"That, as you say, alters the case. This letter, then, is principally a sort of delicate hint that some provision ought to have been made; which is true enough, only it has been attended to already. What became of the money?" pucket pussy
"Law, ma'am! do you ask? Of course, as soon as I saw it, I picked it up and took it to Mrs. Morgan, in trust for the young person." dp sex toy
"Oh, that's right. What friends has she? Did you ever hear from Mason?--perhaps they ought to know where she is." dp sex toy
"Mrs. Mason did tell me, ma'am, she was an orphan; with a guardian who was noways akin, and who washed his hands of her when she ran off. But Mrs. Mason was sadly put out, and went into hysterics, for fear you would think she had not seen after her enough, and that she might lose your custom; she said it was no fault of hers, for the girl was always a forward creature, boasting of her beauty, and saying how pretty she was, and striving to get where her good looks could be seen and admired,--one night in particular, ma'am, at a county ball; and how Mrs. Mason had found out she used to meet Mr. Bellingham at an old woman's house, who was a regular old witch, ma'am, and lives in the lowest part of the town, where all the bad characters haunt."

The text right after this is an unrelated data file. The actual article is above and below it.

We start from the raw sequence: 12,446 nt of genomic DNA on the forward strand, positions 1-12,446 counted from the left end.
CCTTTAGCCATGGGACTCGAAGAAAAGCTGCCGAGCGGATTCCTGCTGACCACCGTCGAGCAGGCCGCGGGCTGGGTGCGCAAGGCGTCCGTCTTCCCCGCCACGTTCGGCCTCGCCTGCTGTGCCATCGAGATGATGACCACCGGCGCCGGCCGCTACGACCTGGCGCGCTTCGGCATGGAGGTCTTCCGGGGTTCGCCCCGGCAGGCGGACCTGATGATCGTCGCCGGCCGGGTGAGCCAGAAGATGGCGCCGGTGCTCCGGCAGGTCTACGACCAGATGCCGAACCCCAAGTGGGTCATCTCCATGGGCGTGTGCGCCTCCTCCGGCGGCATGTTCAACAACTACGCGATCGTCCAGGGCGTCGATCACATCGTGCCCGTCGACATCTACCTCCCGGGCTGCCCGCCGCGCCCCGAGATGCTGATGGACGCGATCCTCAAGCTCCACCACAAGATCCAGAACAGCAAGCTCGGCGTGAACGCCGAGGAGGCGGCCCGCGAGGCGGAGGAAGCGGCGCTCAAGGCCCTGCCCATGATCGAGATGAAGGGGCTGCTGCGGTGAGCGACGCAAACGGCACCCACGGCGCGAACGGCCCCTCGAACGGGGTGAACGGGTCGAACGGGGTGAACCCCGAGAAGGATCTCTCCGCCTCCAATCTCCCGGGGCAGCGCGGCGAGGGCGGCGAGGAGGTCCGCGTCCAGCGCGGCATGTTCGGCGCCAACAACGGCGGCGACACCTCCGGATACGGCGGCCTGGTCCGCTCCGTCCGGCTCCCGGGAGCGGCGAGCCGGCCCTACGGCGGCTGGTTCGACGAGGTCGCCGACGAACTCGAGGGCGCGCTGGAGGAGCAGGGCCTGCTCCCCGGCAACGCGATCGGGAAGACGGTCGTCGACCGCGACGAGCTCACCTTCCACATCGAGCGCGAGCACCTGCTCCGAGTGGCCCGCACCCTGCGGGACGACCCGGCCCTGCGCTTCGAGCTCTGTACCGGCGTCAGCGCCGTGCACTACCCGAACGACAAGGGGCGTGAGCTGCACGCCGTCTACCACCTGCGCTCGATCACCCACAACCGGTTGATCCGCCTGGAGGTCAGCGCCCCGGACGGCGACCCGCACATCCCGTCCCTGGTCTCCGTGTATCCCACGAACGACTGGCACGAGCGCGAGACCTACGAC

"There! that's enough," said Mrs. Bellingham sharply, for the maid's chattering had outrun her tact; and in her anxiety to vindicate the character of her friend Mrs. Mason by blackening that of Ruth, she had forgotten that she a little implicated her mistress's son, whom his proud mother did not like to imagine as ever passing through a low and degraded part of the town.
"If she has no friends, and is the creature you describe (which is confirmed by my own observation), the best place for her is, as I said before, the Penitentiary. Her fifty pounds will keep her a week or so, if she is really unable to travel, and pay for her journey; and if on her return to Fordham she will let me know, I will undertake to obtain her admission immediately."
"I'm sure it's well for her she has to do with a lady who will take any interest in her, after what has happened."
Mrs. Bellingham called for her writing-desk, and wrote a few hasty lines to be sent by the post-boy, who was on the point of starting--
"Mrs. Bellingham presents her compliments to her unknown correspondent, Mr. Benson, and begs to inform him of a circumstance of which she believes he was ignorant when he wrote the letter with which she has been favoured; namely, that provision to the amount of ￡50 was left for the unfortunate young person who is the subject of Mr. Benson's letter. This sum is in the hands of Mrs. Morgan, as well as a note from Mrs. Bellingham to the miserable girl, in which she proposes to procure her admission into the Fordham Penitentiary, the best place for such a character, as by this profligate action she has forfeited the only friend remaining to her in the world. This proposition Mrs. Bellingham repeats; and they are the young woman's best friends who most urge her to comply with the course now pointed out."
"Take care Mr. Bellingham hears nothing of this Mr. Benson's note," said Mrs. Bellingham, as she delivered the answer to her maid; "he is so sensitive just now that it would annoy him sadly, I am sure."